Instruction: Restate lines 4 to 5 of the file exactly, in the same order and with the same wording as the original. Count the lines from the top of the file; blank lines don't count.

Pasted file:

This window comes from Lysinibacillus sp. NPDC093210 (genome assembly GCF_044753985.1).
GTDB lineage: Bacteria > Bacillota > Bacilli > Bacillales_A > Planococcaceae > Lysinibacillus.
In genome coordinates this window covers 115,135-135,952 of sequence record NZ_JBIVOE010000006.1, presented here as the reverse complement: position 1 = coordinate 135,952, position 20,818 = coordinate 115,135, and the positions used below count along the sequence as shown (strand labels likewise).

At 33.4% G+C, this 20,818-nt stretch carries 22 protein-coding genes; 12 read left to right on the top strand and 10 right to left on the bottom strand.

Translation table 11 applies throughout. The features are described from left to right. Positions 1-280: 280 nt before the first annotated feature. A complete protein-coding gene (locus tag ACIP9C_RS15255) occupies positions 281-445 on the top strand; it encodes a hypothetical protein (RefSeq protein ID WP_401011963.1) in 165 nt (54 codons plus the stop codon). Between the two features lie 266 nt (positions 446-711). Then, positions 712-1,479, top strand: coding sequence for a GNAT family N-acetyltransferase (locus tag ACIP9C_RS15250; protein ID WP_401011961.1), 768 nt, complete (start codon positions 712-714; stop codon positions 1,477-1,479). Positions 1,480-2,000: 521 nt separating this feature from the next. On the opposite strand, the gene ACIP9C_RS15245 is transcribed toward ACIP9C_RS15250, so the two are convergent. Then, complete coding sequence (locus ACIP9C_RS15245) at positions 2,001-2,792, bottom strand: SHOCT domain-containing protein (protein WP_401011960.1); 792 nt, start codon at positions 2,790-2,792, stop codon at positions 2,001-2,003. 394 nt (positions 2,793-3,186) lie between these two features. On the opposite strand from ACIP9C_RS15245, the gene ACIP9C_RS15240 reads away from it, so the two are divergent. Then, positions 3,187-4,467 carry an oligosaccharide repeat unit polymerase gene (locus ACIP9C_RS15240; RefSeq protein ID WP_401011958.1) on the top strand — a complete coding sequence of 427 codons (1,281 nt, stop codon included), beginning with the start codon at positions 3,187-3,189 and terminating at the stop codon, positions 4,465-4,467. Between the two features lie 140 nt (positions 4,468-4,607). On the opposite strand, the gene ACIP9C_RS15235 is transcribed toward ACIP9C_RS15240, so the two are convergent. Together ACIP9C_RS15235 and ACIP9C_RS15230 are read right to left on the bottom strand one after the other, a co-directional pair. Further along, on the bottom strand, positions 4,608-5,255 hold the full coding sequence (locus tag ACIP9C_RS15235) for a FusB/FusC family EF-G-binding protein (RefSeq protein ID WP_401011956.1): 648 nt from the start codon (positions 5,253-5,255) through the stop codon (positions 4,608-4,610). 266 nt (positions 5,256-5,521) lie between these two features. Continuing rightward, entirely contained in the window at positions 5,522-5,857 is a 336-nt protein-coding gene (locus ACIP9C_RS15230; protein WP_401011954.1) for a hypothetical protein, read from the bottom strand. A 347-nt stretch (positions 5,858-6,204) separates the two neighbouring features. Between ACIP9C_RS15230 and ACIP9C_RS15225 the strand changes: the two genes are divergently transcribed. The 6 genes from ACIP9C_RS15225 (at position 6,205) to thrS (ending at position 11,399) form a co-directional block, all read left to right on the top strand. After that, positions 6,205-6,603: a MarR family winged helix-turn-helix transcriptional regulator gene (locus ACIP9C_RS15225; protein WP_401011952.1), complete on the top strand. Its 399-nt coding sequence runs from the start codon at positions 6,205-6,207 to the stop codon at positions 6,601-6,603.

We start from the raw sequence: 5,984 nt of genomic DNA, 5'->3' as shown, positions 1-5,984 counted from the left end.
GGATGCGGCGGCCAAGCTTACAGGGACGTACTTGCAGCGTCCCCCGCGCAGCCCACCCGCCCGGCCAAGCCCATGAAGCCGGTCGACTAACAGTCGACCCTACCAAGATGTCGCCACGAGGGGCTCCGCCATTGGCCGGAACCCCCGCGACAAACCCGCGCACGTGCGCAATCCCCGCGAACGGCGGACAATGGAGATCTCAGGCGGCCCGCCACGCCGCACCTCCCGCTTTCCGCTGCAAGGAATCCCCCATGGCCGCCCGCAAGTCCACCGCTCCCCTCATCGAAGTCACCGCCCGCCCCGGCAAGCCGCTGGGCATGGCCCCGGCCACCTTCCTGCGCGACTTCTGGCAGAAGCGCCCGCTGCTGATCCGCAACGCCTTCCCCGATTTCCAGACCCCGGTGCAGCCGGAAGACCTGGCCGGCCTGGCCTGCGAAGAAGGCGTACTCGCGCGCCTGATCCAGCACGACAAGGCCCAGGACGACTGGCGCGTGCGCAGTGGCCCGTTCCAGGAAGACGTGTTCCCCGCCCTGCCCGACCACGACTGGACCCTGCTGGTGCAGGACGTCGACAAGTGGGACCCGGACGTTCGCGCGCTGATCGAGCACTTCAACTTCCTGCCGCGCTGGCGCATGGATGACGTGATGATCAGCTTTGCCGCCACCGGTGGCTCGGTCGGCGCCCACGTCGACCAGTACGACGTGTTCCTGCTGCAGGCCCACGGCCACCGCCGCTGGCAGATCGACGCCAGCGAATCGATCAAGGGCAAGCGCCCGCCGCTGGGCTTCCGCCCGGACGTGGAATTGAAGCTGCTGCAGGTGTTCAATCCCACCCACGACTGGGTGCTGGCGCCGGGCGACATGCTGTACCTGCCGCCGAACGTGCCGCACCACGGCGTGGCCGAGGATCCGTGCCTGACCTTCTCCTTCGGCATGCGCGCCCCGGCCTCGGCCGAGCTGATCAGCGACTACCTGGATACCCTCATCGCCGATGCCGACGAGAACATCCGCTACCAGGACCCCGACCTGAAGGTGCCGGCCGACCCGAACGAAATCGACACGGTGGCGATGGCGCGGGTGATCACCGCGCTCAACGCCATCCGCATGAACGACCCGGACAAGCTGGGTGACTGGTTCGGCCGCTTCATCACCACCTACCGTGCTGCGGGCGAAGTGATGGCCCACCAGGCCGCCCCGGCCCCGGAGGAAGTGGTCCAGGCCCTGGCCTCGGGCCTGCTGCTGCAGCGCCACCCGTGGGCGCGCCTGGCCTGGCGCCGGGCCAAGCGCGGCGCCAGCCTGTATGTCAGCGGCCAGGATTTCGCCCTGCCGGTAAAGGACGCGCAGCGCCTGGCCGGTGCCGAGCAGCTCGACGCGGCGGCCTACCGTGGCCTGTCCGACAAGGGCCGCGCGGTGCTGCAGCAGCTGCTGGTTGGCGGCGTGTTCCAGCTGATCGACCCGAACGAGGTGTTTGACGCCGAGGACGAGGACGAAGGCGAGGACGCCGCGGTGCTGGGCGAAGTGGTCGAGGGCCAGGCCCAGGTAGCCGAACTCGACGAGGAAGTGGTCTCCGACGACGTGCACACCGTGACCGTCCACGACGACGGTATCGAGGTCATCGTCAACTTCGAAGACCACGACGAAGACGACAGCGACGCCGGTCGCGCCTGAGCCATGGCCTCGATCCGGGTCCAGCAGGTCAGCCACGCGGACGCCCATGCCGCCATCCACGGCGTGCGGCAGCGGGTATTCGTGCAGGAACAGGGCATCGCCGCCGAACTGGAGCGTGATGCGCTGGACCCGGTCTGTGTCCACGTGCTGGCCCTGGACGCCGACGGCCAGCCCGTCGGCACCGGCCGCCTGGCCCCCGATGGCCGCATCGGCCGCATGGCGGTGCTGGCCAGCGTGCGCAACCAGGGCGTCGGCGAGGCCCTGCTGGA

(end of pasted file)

At 33.4% G+C, this 20,818-nt stretch carries 22 protein-coding genes; 12 read left to right on the top strand and 10 right to left on the bottom strand.

Translation table 11 applies throughout. The features are described from left to right. Positions 1-280: 280 nt before the first annotated feature. A complete protein-coding gene (locus tag ACIP9C_RS15255) occupies positions 281-445 on the top strand; it encodes a hypothetical protein (RefSeq protein ID WP_401011963.1) in 165 nt (54 codons plus the stop codon). Between the two features lie 266 nt (positions 446-711). Then, positions 712-1,479, top strand: coding sequence for a GNAT family N-acetyltransferase (locus tag ACIP9C_RS15250; protein ID WP_401011961.1), 768 nt, complete (start codon positions 712-714; stop codon positions 1,477-1,479). Positions 1,480-2,000: 521 nt separating this feature from the next. On the opposite strand, the gene ACIP9C_RS15245 is transcribed toward ACIP9C_RS15250, so the two are convergent. Then, complete coding sequence (locus ACIP9C_RS15245) at positions 2,001-2,792, bottom strand: SHOCT domain-containing protein (protein WP_401011960.1); 792 nt, start codon at positions 2,790-2,792, stop codon at positions 2,001-2,003. 394 nt (positions 2,793-3,186) lie between these two features. On the opposite strand from ACIP9C_RS15245, the gene ACIP9C_RS15240 reads away from it, so the two are divergent. Then, positions 3,187-4,467 carry an oligosaccharide repeat unit polymerase gene (locus ACIP9C_RS15240; RefSeq protein ID WP_401011958.1) on the top strand — a complete coding sequence of 427 codons (1,281 nt, stop codon included), beginning with the start codon at positions 3,187-3,189 and terminating at the stop codon, positions 4,465-4,467. Between the two features lie 140 nt (positions 4,468-4,607). On the opposite strand, the gene ACIP9C_RS15235 is transcribed toward ACIP9C_RS15240, so the two are convergent. Together ACIP9C_RS15235 and ACIP9C_RS15230 are read right to left on the bottom strand one after the other, a co-directional pair. Further along, on the bottom strand, positions 4,608-5,255 hold the full coding sequence (locus tag ACIP9C_RS15235) for a FusB/FusC family EF-G-binding protein (RefSeq protein ID WP_401011956.1): 648 nt from the start codon (positions 5,253-5,255) through the stop codon (positions 4,608-4,610). 266 nt (positions 5,256-5,521) lie between these two features. Continuing rightward, entirely contained in the window at positions 5,522-5,857 is a 336-nt protein-coding gene (locus ACIP9C_RS15230; protein WP_401011954.1) for a hypothetical protein, read from the bottom strand. A 347-nt stretch (positions 5,858-6,204) separates the two neighbouring features. Between ACIP9C_RS15230 and ACIP9C_RS15225 the strand changes: the two genes are divergently transcribed. The 6 genes from ACIP9C_RS15225 (at position 6,205) to thrS (ending at position 11,399) form a co-directional block, all read left to right on the top strand. After that, positions 6,205-6,603: a MarR family winged helix-turn-helix transcriptional regulator gene (locus ACIP9C_RS15225; protein WP_401011952.1), complete on the top strand. Its 399-nt coding sequence runs from the start codon at positions 6,205-6,207 to the stop codon at positions 6,601-6,603.